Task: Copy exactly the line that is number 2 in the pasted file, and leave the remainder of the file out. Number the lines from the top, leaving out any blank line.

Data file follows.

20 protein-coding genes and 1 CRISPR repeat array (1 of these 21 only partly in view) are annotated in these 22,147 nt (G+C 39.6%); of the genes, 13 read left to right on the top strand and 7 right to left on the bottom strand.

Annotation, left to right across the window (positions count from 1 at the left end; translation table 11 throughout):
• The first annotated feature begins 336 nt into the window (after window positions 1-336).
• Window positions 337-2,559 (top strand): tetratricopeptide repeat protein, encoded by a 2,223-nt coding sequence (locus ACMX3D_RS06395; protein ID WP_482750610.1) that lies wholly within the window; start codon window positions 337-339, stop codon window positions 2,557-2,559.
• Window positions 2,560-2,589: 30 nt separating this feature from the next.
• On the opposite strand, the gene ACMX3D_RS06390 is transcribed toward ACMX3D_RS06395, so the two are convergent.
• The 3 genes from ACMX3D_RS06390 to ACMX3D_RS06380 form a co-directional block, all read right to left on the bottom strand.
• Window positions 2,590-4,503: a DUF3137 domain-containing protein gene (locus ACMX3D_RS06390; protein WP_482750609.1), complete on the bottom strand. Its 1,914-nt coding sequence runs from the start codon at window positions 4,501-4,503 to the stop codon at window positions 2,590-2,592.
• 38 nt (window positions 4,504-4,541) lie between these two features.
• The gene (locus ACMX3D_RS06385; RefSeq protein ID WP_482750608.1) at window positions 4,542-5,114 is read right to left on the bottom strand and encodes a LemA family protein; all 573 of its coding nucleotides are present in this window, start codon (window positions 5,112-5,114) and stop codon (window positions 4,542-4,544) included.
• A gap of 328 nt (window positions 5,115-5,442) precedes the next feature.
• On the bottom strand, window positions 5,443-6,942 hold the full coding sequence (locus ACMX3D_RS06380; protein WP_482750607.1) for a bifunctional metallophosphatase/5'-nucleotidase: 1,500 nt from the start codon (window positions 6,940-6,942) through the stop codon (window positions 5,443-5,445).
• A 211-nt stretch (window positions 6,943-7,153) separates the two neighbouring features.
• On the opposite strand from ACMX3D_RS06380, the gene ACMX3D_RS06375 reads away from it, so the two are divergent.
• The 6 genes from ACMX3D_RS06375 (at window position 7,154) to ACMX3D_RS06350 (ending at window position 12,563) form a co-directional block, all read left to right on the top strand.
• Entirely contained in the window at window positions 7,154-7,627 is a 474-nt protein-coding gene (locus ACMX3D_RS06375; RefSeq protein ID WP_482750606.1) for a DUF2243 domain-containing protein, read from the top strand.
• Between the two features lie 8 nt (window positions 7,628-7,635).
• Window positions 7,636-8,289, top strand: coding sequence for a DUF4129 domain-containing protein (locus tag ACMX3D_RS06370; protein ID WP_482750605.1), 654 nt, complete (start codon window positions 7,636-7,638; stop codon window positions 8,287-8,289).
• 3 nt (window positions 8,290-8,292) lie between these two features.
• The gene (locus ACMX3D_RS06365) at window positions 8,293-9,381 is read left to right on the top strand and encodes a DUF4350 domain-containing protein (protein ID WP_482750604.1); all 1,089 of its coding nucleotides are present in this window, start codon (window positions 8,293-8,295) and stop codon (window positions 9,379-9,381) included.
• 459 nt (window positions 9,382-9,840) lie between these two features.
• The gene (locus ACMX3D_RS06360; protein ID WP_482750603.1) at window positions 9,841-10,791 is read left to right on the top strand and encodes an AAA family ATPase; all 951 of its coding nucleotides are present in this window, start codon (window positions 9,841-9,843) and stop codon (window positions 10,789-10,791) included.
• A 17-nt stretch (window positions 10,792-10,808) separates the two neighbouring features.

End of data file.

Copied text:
Annotation, left to right across the window (positions count from 1 at the left end; translation table 11 throughout):